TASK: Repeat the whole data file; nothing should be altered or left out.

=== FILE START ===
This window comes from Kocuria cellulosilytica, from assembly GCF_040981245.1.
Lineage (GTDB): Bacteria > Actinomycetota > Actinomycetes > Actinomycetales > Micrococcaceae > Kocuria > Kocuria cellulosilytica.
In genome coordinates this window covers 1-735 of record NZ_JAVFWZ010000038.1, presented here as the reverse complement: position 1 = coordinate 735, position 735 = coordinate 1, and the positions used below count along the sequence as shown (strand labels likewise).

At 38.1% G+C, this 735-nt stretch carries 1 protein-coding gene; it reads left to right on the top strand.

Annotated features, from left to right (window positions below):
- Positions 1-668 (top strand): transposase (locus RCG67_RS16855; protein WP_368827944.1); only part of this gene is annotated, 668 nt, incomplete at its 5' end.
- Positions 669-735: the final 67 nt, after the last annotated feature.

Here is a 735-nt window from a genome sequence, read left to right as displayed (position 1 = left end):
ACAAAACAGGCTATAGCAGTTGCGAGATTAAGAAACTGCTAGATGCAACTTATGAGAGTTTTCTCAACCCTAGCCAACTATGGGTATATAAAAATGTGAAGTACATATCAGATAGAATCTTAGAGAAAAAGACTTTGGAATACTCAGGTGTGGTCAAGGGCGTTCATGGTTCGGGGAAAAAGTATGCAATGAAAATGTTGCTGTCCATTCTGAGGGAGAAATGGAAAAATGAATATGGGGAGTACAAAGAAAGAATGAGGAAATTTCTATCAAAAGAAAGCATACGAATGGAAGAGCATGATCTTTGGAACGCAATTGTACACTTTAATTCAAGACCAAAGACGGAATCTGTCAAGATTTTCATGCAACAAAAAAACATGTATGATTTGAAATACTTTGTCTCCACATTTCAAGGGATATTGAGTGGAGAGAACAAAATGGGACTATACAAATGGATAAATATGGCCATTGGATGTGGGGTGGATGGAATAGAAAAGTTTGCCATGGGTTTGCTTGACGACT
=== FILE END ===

This window comes from Kocuria cellulosilytica, from assembly GCF_040981245.1.
Lineage (GTDB): Bacteria > Actinomycetota > Actinomycetes > Actinomycetales > Micrococcaceae > Kocuria > Kocuria cellulosilytica.
In genome coordinates this window covers 1-735 of record NZ_JAVFWZ010000038.1, presented here as the reverse complement: position 1 = coordinate 735, position 735 = coordinate 1, and the positions used below count along the sequence as shown (strand labels likewise).

At 38.1% G+C, this 735-nt stretch carries 1 protein-coding gene; it reads left to right on the top strand.

Annotated features, from left to right (window positions below):
- Positions 1-668 (top strand): transposase (locus RCG67_RS16855; protein WP_368827944.1); only part of this gene is annotated, 668 nt, incomplete at its 5' end.
- Positions 669-735: the final 67 nt, after the last annotated feature.

Here is a 735-nt window from a genome sequence, read left to right as displayed (position 1 = left end):
ACAAAACAGGCTATAGCAGTTGCGAGATTAAGAAACTGCTAGATGCAACTTATGAGAGTTTTCTCAACCCTAGCCAACTATGGGTATATAAAAATGTGAAGTACATATCAGATAGAATCTTAGAGAAAAAGACTTTGGAATACTCAGGTGTGGTCAAGGGCGTTCATGGTTCGGGGAAAAAGTATGCAATGAAAATGTTGCTGTCCATTCTGAGGGAGAAATGGAAAAATGAATATGGGGAGTACAAAGAAAGAATGAGGAAATTTCTATCAAAAGAAAGCATACGAATGGAAGAGCATGATCTTTGGAACGCAATTGTACACTTTAATTCAAGACCAAAGACGGAATCTGTCAAGATTTTCATGCAACAAAAAAACATGTATGATTTGAAATACTTTGTCTCCACATTTCAAGGGATATTGAGTGGAGAGAACAAAATGGGACTATACAAATGGATAAATATGGCCATTGGATGTGGGGTGGATGGAATAGAAAAGTTTGCCATGGGTTTGCTTGACGACT